Got a quarter? Looking for gems for the 2014 time capsule

Upstate President Carlyle Jacobsen, PhD (1902-1974) and an unidentified man place a time capsule in the cornerstone of Upstate’s downtown campus hospital, 1963.

Upstate President Carlyle Jacobsen, PhD (1902-1974) and an unidentified man place a time capsule in the cornerstone of Upstate’s downtown campus hospital, 1963.

Upstate is collecting items and suggestions for our 50th anniversary time capsule and, thanks to a recent discovery, we know what’s buried inside the time capsule pictured above. There are lots of papers (budget proposals, staff lists, course catalogs, route maps, etc.); photos of the hospital’s construction and ground breaking; architect’s renderings; and one curious item:  “Dr. J. Howard Ferguson’s Good Luck Quarter.”

J. Howard Ferguson MD, former owner of the mystery coin

J. Howard Ferguson MD, former owner of the mystery coin

There is no photo of the coin, and no explanation of its significance. But we know who the owner was, thanks to Eric v.d. Luft’s book, “A Pictorial History of SUNY Upstate Medical University.”  John Howard Ferguson MD (1902-1978) was a 1926 graduate of our College of Medicine, and chairman of Pathology from 1942 until 1969. The list of time-capsule contents describes his quarter as lucky “the third time around.”

Do you, or someone you know, remember the coin, Dr. Ferguson and/or Upstate in 1960s? If you do, please contact the anniversary committee through keeters@upstate.edu or 315-464-4834.

When you contact us, you’ll be joining many others offering remembrances of Upstate and ideas for artifacts that signify healthcare in 2014:

“Healthcare in 2014 can be represented by nurses!” writes retiree Phillip Benton, RN.

“I have a photo showing the site where the hospital sits prior to it being built. It’s been hanging in my office since I got here 26+ years ago,” writes Penny McPhilmy, biochemistry.

“When I was in nursing school my aunt and uncle encouraged me to look for a job here at Upstate and since my senior year in college I have worked here. Uncle Chuck has always been so proud of Upstate,” writes Kelly Winchell, MSN, PNP, otolaryngology.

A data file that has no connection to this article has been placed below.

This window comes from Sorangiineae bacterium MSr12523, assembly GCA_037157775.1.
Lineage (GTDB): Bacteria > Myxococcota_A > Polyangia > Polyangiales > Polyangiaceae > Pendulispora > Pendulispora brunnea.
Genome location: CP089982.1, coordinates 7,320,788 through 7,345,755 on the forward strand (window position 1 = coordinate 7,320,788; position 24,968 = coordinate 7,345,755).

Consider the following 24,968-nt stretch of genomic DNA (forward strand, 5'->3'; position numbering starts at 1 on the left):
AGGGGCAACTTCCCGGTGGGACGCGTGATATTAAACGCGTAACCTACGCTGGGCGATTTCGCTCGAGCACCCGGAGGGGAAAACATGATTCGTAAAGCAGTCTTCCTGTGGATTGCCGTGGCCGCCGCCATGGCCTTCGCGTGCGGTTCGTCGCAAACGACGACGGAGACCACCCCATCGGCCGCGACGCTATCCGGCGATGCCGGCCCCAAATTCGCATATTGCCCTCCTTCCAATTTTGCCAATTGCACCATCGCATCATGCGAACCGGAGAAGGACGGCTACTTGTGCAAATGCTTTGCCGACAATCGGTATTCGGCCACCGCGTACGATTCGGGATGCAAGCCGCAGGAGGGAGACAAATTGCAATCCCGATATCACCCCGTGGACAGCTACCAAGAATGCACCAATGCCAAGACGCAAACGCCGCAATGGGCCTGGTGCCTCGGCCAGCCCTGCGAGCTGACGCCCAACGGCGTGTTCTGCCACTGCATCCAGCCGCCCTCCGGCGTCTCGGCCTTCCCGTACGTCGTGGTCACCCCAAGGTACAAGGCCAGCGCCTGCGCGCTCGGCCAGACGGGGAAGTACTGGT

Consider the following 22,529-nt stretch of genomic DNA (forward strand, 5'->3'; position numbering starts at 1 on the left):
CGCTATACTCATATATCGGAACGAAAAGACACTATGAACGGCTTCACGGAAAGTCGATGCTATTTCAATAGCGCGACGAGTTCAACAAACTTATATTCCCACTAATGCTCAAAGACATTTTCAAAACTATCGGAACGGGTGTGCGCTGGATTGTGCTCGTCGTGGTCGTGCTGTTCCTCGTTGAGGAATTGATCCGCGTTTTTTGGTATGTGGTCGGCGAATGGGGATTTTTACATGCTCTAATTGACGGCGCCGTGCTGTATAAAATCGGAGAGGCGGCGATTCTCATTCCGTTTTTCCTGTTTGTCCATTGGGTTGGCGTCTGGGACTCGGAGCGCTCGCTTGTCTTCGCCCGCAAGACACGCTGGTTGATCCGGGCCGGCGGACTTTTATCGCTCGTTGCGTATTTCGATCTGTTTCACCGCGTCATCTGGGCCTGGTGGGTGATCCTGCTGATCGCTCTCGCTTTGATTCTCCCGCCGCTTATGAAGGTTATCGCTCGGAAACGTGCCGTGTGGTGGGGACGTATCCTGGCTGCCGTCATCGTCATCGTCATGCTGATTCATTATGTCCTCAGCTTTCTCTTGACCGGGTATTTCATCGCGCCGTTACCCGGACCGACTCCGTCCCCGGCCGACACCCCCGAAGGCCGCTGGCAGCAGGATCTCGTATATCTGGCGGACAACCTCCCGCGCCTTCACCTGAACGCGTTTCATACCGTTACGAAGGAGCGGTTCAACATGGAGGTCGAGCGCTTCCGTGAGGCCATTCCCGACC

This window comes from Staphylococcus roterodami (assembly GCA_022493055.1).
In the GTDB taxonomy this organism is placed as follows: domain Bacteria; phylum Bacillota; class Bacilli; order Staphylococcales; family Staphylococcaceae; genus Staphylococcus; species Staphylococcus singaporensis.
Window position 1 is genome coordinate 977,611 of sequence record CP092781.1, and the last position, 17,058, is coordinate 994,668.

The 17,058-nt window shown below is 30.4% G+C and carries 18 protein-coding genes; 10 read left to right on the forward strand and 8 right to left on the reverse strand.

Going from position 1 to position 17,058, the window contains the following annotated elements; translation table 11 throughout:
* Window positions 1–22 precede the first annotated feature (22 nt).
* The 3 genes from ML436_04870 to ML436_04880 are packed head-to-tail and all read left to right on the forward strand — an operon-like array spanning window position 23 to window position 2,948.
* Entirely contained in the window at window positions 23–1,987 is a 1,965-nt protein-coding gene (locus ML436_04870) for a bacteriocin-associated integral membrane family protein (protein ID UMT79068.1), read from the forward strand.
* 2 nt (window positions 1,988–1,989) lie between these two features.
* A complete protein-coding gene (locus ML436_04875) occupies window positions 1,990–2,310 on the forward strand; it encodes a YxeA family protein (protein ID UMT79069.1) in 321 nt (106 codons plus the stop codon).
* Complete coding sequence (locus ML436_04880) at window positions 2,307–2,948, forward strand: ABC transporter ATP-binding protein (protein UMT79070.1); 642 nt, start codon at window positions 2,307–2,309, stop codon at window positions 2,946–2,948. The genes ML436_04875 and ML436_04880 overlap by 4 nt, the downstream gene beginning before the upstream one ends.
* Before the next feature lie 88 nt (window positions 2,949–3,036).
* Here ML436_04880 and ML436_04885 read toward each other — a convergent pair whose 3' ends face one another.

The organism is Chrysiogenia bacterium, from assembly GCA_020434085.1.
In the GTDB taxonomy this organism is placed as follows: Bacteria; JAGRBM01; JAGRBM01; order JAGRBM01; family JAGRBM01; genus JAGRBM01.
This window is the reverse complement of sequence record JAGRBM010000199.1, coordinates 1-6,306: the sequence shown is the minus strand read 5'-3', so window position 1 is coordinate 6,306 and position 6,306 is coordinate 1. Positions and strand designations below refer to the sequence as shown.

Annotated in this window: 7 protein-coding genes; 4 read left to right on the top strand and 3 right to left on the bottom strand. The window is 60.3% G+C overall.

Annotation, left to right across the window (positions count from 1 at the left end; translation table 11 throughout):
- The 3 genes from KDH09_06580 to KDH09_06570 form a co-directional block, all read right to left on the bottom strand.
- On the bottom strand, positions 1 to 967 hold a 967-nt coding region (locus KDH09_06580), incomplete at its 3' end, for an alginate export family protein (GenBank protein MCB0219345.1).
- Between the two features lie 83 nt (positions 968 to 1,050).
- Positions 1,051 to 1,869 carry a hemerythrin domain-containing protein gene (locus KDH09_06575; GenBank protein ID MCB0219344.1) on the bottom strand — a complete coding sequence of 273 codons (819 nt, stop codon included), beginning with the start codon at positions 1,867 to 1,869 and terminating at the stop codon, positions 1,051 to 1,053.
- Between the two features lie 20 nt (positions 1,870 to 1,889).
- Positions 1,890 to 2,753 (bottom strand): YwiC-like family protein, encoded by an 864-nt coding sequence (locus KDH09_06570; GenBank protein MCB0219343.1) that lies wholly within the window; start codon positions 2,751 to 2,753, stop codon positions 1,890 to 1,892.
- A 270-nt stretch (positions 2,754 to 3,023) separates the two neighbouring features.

“The up-to-date electronic library” represents healthcare in 2014, writes retired librarian Peter Uva. Can we assume that Uva also believes that Upstate’s new MyChart electronic patient record system is a good representation of today’s healthcare?

Through a questionnaire response, we’ve even learned of a 50+ year Upstate love story, shared by a happily married doctor from the Class of 1963.

You can read his story in a future blog.

Suggestion boxes are in the hospital lobbies, downtown and community.

Suggestion boxes are in the hospital lobbies, downtown and community.

In the meantime, please stop by one of the hospital lobbies, fill out a questionnaire and drop it in the suggestion box. Thank you!

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About susankeeter

Occasional contributor Upstate’s Susan Keeter has written about and painted Upstate’s Dr. Sarah Loguen, one of the first African American women physicians. Keeter created the horse sculpture in front of the Upstate Golisano Children’s Hospital and illustrated a children’s book on autism, “Waiting for Benjamin.” She’s written for Physician Practice, Upstate Alumni Journal and Outlook magazines. Reach her by email at keeters@upstate.edu or by phone at 315-464-4834.
This entry was posted in community, education, entertainment, health care, history, hospital, medical student, nursing, research, volunteers. Bookmark the permalink.

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